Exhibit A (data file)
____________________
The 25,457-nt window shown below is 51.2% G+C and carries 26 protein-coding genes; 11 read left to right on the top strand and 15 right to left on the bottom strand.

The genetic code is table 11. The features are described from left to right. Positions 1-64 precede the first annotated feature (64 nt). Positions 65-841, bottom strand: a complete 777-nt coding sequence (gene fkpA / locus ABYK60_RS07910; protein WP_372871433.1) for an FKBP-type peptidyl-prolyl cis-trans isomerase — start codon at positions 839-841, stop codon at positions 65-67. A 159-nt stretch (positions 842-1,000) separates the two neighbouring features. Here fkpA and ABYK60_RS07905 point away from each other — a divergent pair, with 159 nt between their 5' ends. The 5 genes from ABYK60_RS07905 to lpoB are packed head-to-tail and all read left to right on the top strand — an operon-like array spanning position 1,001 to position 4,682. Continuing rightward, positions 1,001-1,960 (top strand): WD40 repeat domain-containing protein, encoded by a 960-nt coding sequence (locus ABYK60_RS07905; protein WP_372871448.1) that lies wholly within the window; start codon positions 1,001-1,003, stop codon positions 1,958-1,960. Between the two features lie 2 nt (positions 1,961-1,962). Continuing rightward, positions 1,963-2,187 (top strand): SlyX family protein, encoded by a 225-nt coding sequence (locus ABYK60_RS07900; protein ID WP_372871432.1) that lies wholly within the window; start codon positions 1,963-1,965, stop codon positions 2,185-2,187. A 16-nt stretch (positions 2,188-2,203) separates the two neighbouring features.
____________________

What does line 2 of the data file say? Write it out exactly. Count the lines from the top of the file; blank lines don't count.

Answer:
The genetic code is table 11. The features are described from left to right. Positions 1-64 precede the first annotated feature (64 nt). Positions 65-841, bottom strand: a complete 777-nt coding sequence (gene fkpA / locus ABYK60_RS07910; protein WP_372871433.1) for an FKBP-type peptidyl-prolyl cis-trans isomerase — start codon at positions 839-841, stop codon at positions 65-67. A 159-nt stretch (positions 842-1,000) separates the two neighbouring features. Here fkpA and ABYK60_RS07905 point away from each other — a divergent pair, with 159 nt between their 5' ends. The 5 genes from ABYK60_RS07905 to lpoB are packed head-to-tail and all read left to right on the top strand — an operon-like array spanning position 1,001 to position 4,682. Continuing rightward, positions 1,001-1,960 (top strand): WD40 repeat domain-containing protein, encoded by a 960-nt coding sequence (locus ABYK60_RS07905; protein WP_372871448.1) that lies wholly within the window; start codon positions 1,001-1,003, stop codon positions 1,958-1,960. Between the two features lie 2 nt (positions 1,961-1,962). Continuing rightward, positions 1,963-2,187 (top strand): SlyX family protein, encoded by a 225-nt coding sequence (locus ABYK60_RS07900; protein ID WP_372871432.1) that lies wholly within the window; start codon positions 1,963-1,965, stop codon positions 2,185-2,187. A 16-nt stretch (positions 2,188-2,203) separates the two neighbouring features.